About the Networked Humanities
Broadly speaking, the digital humanities (DH) speaks to the encounter between digital technologies and the kinds of questions that humanities disciplines ask. DH isn’t merely about bringing the humanities online; it’s about understanding the relationship between the digital and the human, using technologies to ask existing questions differently, or even asking different kinds of questions.
DH has been a long-standing area of research inquiry at JMU. In 2013, the College of Arts and Letters provided support for the Digital Humanities and Social Sciences Institute, which was designed to introduce DH into the undergraduate classroom. Since then, as the digital humanities network has grown within the College of Arts and Letters, it has become clear that we need to open the conversation to faculty and students in other colleges. Collaboration, after all, is a proud tradition at JMU. Programs such as Africana Studies support classes that gather together students and faculty from across the university. The Institute for Visual Studies has been supporting team-taught classes, symposia and other kinds of events that presume an open, multidisciplinary way of looking, thinking and making, a mission that is also at the heart of the JMU X-Labs.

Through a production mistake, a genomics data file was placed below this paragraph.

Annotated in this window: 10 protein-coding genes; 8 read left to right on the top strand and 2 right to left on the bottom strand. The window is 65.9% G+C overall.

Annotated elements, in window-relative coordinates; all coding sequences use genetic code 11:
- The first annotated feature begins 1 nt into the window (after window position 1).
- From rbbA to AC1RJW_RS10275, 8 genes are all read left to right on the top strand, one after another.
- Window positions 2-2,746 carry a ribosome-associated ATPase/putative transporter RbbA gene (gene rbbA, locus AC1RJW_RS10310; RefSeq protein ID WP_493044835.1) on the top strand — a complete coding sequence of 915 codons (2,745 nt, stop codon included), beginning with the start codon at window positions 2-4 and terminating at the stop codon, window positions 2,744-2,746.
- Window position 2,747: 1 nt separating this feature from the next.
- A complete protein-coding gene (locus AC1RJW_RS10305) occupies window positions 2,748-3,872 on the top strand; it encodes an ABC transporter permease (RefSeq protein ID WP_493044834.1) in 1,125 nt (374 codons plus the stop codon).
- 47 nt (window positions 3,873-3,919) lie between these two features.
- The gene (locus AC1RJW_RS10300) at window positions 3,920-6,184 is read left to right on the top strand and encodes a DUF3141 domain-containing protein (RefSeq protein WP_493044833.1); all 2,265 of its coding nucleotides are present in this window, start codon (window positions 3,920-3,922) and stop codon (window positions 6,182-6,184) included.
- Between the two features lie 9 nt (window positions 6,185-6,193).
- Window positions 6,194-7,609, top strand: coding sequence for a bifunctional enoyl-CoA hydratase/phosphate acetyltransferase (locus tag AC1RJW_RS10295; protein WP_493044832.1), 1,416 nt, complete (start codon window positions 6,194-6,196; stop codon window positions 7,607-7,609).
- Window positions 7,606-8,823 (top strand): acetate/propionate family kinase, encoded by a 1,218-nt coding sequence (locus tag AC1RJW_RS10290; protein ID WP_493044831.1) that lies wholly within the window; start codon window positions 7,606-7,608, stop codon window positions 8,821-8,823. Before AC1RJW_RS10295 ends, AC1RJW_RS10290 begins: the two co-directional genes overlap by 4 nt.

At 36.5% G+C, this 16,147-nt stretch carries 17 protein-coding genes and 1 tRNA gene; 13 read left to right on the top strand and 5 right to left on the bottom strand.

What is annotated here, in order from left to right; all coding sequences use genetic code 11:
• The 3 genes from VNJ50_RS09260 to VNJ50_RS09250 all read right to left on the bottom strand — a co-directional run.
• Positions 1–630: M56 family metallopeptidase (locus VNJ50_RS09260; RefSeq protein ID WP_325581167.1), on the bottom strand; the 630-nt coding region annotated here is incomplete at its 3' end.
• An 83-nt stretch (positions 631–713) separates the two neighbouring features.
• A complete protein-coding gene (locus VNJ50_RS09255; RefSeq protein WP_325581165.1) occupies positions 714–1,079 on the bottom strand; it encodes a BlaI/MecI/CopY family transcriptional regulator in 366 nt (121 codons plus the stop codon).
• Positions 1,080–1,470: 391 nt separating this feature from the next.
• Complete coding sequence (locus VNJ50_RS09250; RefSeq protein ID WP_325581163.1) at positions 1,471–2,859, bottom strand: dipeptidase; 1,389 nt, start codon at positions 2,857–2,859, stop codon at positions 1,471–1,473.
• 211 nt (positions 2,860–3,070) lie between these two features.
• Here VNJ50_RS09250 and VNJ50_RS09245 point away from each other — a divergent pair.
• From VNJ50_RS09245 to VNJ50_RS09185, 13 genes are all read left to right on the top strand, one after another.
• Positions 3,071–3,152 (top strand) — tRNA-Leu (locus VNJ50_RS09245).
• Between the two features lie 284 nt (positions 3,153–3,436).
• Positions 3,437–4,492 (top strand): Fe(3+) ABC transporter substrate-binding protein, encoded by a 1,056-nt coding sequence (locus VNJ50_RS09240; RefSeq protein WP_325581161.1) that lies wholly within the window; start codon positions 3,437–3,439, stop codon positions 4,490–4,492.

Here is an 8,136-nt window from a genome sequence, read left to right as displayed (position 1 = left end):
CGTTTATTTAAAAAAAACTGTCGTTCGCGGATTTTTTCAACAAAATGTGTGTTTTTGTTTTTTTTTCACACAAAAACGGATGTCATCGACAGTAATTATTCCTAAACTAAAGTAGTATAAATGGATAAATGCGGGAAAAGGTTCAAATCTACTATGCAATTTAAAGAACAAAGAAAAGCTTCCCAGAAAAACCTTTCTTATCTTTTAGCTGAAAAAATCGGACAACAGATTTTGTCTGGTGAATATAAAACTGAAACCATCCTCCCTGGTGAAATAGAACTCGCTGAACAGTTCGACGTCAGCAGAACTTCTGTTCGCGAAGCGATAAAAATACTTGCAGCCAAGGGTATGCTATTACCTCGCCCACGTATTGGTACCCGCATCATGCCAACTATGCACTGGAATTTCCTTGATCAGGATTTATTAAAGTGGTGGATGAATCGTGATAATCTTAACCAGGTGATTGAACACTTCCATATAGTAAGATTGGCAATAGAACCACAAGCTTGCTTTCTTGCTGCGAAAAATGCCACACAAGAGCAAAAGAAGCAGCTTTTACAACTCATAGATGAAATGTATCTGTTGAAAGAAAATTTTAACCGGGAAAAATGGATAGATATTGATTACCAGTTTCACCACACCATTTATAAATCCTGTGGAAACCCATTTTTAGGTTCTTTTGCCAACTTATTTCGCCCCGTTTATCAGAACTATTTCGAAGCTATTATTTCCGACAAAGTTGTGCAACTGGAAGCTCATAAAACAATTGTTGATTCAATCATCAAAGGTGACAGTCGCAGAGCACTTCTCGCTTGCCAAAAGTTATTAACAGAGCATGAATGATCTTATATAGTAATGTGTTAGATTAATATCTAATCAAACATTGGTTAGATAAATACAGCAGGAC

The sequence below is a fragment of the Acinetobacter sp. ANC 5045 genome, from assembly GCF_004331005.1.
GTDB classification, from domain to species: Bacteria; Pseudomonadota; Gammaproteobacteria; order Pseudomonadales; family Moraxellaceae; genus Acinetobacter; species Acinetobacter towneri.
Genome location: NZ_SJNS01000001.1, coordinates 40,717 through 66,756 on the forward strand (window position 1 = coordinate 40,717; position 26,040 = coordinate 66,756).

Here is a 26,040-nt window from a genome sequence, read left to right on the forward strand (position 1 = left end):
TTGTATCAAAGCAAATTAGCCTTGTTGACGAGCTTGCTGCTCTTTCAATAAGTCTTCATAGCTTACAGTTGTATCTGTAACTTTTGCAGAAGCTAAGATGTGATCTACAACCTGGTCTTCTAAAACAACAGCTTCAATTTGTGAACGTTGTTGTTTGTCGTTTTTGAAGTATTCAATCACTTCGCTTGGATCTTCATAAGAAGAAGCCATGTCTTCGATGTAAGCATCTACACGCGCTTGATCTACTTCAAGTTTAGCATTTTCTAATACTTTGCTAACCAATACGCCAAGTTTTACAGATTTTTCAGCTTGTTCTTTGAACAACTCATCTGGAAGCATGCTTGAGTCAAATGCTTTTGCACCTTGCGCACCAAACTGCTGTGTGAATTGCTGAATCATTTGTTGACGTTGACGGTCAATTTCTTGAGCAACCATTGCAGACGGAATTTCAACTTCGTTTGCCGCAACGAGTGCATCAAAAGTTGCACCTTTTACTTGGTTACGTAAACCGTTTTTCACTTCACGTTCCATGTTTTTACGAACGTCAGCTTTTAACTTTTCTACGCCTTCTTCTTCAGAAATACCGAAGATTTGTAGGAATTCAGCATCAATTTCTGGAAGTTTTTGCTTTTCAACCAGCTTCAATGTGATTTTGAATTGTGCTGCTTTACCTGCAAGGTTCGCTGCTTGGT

This collaborative spirit of open inquiry and experimentation is the main reason we have rebranded DH at JMU as “The Networked Humanities.” For us, the “networked” is a much richer way to describe how DH on our campus is supported and circulates. “Networked” fuses technology and relations with others in a single word, privileging neither. Our vision is that the networked humanities isn’t owned by any particular discipline or perspective, but rather is an orientation toward knowledge building that is inclusive of humanities questions and ways of thinking.